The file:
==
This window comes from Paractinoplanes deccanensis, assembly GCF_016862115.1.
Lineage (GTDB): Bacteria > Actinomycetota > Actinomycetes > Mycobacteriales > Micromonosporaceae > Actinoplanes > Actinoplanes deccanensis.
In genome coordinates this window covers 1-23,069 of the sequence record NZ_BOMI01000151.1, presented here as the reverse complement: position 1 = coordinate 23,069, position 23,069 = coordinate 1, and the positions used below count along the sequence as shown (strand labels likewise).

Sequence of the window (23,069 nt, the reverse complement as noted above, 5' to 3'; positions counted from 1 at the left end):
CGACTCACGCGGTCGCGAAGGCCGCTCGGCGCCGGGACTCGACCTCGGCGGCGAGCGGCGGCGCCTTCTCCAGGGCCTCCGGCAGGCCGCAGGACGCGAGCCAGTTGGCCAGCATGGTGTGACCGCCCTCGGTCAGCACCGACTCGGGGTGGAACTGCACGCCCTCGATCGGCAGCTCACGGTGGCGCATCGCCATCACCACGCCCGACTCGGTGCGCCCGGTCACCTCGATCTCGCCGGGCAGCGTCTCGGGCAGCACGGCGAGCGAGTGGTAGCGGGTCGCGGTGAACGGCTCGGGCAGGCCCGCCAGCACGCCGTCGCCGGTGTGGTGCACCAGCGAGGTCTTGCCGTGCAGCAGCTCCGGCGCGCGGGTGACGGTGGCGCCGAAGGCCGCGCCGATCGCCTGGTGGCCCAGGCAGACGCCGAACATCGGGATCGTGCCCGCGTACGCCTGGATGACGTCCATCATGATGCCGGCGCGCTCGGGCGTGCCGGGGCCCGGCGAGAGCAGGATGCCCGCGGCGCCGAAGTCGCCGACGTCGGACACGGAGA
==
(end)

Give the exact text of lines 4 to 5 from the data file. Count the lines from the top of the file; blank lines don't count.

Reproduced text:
Sequence of the window (23,069 nt, the reverse complement as noted above, 5' to 3'; positions counted from 1 at the left end):
CGACTCACGCGGTCGCGAAGGCCGCTCGGCGCCGGGACTCGACCTCGGCGGCGAGCGGCGGCGCCTTCTCCAGGGCCTCCGGCAGGCCGCAGGACGCGAGCCAGTTGGCCAGCATGGTGTGACCGCCCTCGGTCAGCACCGACTCGGGGTGGAACTGCACGCCCTCGATCGGCAGCTCACGGTGGCGCATCGCCATCACCACGCCCGACTCGGTGCGCCCGGTCACCTCGATCTCGCCGGGCAGCGTCTCGGGCAGCACGGCGAGCGAGTGGTAGCGGGTCGCGGTGAACGGCTCGGGCAGGCCCGCCAGCACGCCGTCGCCGGTGTGGTGCACCAGCGAGGTCTTGCCGTGCAGCAGCTCCGGCGCGCGGGTGACGGTGGCGCCGAAGGCCGCGCCGATCGCCTGGTGGCCCAGGCAGACGCCGAACATCGGGATCGTGCCCGCGTACGCCTGGATGACGTCCATCATGATGCCGGCGCGCTCGGGCGTGCCGGGGCCCGGCGAGAGCAGGATGCCCGCGGCGCCGAAGTCGCCGACGTCGGACACGGAGA